The following very singular statement, is copied from the Buffalo N. ¥.) Journal. We fee! it a duty to call public attention to this subject, and to fix it if possible, upon the manner in which the destruction of our flocks is at present carried on among us. Agents have been traversing the country, paying exorbitant prices for sheep, and our farmers have very gener ally sold them, with the intention of renewing their flocks from other neighborhoods by which the stock of these animals are o ten improved. But those who have thus sold, now find the purchases have been simultaneous, throughout the country, and find those of whom they expected to obtain their new stock have sold, like themselves, and are now seeking in vain for others to supply their place. The sheep thus collected are slaughtered for the hides and tallow, the carcases being boiled to feed.swine. There are establishments of this nature in the western counties of this state, where, we are informed, one hundred sheep are thus disposed of daily.—Those engaged in this traffic pursue it as an honest calling for gain; and we are told
that in some instances they have realized for the skins alone, prices greater than the entire price of the sheep from which they are taken.
"This alarming fact is at least presumptive evidence of wickedness somewhere, and it behooves every citizen to look to it. How is it that prices can be paid for the pelts and tallow of sheep so enormous, as to render the destruction of our flocks, to obtain only these, a source of profit?-We are at no loss for an answer-we believe those prices are creared by British agents, and paid in British gold, for the purpose of cutting off the supplies of native wool.
“The present tariff on wool embraces four cents per pound specific duty, and an additional duty of fifty per cent. on the value, when imported in the most favored vessels. Those, particularly upon coarse wool, amount to a prohibition; and the destruction of our flocks under such circumstances, would ruin our manufacturus; and the cause being misunderstood, through the agency of British hirelings, the devoted tariff would be instantly assailed as the cause of the calamity. Such are our views upon this subject, and we beħeve them well founded. The agents and the capital of British manufacturers have been engaged against us, in schemes as nefarious as this, and we doubt not, we have American born citizens among us, who to oppose the tariff, would even give countenance to the measure.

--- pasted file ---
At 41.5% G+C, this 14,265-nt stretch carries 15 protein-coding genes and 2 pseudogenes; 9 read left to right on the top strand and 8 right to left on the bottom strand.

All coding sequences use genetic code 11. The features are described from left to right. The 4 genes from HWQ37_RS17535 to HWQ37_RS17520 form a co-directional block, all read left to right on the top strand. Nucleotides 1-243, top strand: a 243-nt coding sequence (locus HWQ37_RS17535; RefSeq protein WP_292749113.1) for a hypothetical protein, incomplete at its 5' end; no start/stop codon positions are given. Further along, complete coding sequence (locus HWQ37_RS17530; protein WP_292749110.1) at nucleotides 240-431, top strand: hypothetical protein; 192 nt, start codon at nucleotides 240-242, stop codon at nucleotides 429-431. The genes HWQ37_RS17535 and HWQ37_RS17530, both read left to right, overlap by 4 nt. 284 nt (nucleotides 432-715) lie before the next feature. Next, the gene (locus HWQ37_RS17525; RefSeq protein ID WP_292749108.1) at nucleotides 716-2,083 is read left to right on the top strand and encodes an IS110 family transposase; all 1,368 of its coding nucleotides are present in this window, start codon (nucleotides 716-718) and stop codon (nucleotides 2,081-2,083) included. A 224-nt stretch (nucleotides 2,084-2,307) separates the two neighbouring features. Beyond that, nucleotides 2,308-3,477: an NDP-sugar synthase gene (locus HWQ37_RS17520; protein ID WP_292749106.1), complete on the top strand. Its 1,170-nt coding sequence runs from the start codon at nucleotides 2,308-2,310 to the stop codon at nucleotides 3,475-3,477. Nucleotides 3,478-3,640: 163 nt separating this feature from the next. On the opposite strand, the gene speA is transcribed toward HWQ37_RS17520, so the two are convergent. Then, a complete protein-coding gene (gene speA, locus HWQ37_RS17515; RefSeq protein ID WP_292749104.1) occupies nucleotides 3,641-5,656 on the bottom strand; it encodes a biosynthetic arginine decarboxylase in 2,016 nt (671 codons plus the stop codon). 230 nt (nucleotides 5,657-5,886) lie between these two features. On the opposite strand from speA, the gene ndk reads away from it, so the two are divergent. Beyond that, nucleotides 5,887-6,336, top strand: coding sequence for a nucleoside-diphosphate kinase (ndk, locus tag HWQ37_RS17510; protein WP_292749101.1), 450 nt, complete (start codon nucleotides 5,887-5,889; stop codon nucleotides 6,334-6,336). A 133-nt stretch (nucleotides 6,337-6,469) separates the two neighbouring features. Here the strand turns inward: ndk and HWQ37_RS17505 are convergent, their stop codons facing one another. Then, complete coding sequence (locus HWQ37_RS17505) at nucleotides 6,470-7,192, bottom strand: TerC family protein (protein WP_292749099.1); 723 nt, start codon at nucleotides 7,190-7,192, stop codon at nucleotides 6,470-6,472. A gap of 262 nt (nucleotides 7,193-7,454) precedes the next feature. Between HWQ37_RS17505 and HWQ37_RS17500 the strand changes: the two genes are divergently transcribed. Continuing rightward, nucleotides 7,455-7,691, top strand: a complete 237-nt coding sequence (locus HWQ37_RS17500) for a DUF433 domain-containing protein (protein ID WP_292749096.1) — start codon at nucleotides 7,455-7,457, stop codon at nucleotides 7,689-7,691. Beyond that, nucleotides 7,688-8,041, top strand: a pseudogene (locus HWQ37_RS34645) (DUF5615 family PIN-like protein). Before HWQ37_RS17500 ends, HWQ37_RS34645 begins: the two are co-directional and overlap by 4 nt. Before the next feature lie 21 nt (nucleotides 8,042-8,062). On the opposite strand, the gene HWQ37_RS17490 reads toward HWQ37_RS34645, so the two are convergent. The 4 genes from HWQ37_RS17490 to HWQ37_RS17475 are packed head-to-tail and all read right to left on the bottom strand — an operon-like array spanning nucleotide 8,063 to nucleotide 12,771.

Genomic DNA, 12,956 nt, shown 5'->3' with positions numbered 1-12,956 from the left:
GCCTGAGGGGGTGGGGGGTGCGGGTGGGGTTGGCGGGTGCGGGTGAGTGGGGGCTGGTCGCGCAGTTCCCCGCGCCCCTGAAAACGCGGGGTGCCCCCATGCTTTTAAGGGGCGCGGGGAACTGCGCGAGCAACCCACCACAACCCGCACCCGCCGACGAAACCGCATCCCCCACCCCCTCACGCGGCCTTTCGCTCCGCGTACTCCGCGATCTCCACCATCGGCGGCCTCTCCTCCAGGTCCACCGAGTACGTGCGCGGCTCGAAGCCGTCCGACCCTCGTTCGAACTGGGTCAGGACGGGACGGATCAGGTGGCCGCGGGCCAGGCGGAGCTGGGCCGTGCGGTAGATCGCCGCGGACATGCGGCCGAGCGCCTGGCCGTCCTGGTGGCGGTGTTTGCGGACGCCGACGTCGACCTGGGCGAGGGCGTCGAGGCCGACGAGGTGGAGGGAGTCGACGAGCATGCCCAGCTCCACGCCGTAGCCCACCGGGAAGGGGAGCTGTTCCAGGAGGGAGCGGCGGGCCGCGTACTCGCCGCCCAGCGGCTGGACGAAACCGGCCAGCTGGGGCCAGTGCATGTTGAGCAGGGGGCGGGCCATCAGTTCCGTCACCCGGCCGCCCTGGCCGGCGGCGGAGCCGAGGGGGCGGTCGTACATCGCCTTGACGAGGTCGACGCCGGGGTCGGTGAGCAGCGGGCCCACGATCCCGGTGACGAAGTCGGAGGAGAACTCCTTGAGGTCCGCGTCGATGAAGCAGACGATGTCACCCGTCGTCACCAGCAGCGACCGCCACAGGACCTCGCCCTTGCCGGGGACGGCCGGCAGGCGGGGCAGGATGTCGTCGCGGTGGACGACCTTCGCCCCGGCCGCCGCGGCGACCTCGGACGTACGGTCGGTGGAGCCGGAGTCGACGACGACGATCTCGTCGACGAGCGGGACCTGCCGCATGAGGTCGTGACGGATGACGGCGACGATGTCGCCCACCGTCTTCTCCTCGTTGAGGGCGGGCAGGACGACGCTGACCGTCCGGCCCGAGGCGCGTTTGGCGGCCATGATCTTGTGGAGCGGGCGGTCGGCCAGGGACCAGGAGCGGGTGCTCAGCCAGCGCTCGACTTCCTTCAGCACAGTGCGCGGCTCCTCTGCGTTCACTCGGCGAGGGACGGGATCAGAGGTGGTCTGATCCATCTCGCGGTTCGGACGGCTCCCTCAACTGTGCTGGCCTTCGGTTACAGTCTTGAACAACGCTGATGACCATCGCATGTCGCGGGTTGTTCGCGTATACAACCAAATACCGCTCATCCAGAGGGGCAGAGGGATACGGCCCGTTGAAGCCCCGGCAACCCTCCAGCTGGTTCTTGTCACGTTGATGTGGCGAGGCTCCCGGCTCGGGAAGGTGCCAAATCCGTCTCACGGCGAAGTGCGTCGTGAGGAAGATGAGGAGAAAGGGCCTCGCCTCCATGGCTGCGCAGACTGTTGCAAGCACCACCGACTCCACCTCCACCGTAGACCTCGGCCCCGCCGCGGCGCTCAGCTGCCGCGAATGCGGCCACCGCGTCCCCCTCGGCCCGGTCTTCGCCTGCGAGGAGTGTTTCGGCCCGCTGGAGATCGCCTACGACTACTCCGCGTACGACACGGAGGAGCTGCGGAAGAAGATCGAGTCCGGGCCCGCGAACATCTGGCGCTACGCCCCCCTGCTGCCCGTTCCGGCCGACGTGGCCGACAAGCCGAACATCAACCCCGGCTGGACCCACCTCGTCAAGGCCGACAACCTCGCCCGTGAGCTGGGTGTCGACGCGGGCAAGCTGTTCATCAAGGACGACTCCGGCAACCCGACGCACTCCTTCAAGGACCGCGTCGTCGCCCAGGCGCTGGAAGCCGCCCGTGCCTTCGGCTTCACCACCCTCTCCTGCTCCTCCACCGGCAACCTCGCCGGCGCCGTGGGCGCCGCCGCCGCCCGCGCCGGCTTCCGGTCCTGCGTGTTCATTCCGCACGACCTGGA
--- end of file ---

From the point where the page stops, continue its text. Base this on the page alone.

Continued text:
“We learn from some of our farmers, that there are now towns in this county, which have not the mcans left of producing even what wool will be required for the ordinary household manufacturing purposes of the inhabitants the ensuing year.”
In many of our states we have laws, especially in the west, for encouraging the killing of wolves, and the protection of sheep. Many farmers pay their taxes in this way, and often the farmers unite in subscribing so many bushels of whcat or corn for the destruction of wolves, many of our hunters & woodsmen, who can shoot to a háirsbrea:lth with their deadly rifles, make a good living this way, and with their wolf traps. another custom we have amongst us, and which has perhaps escaped the notice of the numerous British writers and travellers in our country is: if any man is known to keep a sheep-killing dog he is obliged to kill him; and if any sheep-killing dog runs at large, some one is sure to hang him. Now, if our farmers or wool-growers, should take it into their heads to subscribe a bushel of wheat or corn a piece for each sheepkilling dog, it might be dangerous for any dog to be found among our sheep.
CHAPTER V. THE WARS THAT ARISTOCRACY HAS CAUSED IN THE WORLD.
The following is from the pen of Mr. Dick, a late able and elegant British writer.
“When we take a retrospective view of the moral state of mankind, during the ages that are past; what do we behold but a revolting scene of avarice, perfidy, injustice and revenge? -of wars, rapine, devastation and bloodshed; of nation rising against nation, and one empire dashing against another, tyrants exercising the most horrid cruelties, superstition & idolatry immolating millions of victims; and a set of desperate villains, termed heroes, prowling over the world, turning fruitful fields into a wilderness, burning cities, towns and villages; plundering' palaces and temples; drenching the earth with human gore, and erecting thrones on the ruins of nations! Here we behold an Alexander, with his numerous armies, drive ing the plough-share of destruction through surrounding nations, levelling cities with the dust, and massacreing their inoffensive inhabitants in order to gratify a mad ambition, and to be eulogized as a hero! There we behold a Xerxes, fired with pride, and with the lust of dominion, leading forward an army of three millions of infatuated wretches to be slaughtered by the victorious and indignant Greeks. Here we behold an Alaric, with his hordes, ravaging the Southern countries of